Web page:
There are the thundering hoofbeats of the red, white, black, and pale horses of the four horsemen of the apocalypse representing respectively war, deception, hunger, and death. Out of their mouths come fire, smoke, and sulfur killing a third of mankind. There are also seven angels with seven plagues and seven bowls of God’s wrath.  Blood, fire, and chaos are everywhere. The end of the world is near.

But in the midst of all of this turmoil, a great speckled bird flies a lone woman to safety in the middle of a desert.  The city of sin, Babylon, falls, and Jesus arrives on a white horse dressed in fine, white linen and a robe dipped in blood. “His eyes are like blazing fire, and on his head are many crowns.”  Out of his mouth comes “a sharp sword with which to strike down the nations.” The beasts are destroyed and Satan is thrown in a lake of burning sulfur.  Out of this confusion the Holy City, the new Jerusalem, emerges and Jesus promises to return someday soon.

If there is a God, we can only hope and pray that he or she is not the one portrayed in the Bible.

A Theology of Rebellion

What do we make of all of the violence found in the Bible – particularly in the Old Testament?  How are we to rationalize this violence in light of Jesus’ message “Do unto others as you would have them do unto you?”  How is it possible to have it both ways – violence and nonviolence?

Theologian Walter Wink in his book The Powers That Be suggests that the violence in the Old Testament does not originate with God but rather is a projection onto God by those who seek revenge.  Wink points out that “God’s alleged punishments are usually carried out by human beings attacking each other.”  God’s followers project their own anger on God and make God as angry as they.  All of this is related to Wink’s theory of scapegoating in which we humans typically blame all our problems on someone else.  We seem to have great difficulty in assuming responsibility for our own plight.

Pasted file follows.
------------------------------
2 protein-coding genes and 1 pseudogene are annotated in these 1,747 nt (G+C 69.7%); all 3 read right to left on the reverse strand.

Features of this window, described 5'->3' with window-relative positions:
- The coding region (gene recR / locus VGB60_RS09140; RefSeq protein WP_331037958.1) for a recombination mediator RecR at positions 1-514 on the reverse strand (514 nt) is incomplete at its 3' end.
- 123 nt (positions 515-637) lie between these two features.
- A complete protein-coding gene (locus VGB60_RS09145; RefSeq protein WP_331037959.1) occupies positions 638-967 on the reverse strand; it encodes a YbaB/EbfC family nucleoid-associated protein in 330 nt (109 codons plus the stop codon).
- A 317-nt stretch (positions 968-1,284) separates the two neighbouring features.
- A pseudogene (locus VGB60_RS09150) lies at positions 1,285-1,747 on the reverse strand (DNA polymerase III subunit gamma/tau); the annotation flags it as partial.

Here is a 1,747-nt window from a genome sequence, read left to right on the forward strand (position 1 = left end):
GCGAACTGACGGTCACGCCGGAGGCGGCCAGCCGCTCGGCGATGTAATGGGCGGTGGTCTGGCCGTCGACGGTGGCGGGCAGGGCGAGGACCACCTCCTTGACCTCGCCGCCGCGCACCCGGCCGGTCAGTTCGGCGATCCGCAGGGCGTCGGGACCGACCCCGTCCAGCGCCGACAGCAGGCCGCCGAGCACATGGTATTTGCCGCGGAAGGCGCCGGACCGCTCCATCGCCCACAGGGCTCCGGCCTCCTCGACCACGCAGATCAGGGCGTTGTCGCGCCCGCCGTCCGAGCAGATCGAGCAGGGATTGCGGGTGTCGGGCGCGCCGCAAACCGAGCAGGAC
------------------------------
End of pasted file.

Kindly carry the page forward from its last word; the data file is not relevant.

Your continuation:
Although we do not reject Wink’s analysis of the source of violence in the Old Testament, we do think that it is somewhat oversimplified.  Violence is a form of rebellion and rebellion is grounded in the human condition.

The Bible is replete with stories about the human condition including the story of Adam and Eve and original sin in Genesis, the plight of Job, and the book of Ecclesiastes. So important is meaninglessness that the entire book of Ecclesiastes is devoted to this subject.

Our fate is like that of the animals; the same fate awaits us both; as one dies, so dies the other.  All have the same breath; we have no advantage over the animals.  Everything is meaningless.  All go to the same place; all come from dust, and to dust all return.

Eccelesiastes 3:19-20

How many times have you heard a minister or a priest preach a sermon based on Ecclesiastes, arguably one of the most important books in the Bible?  In my own case, the answer is, “Never.”  In ”feel good” mainline churches in America, meaninglessness and death are not considered to be politically correct sermon topics.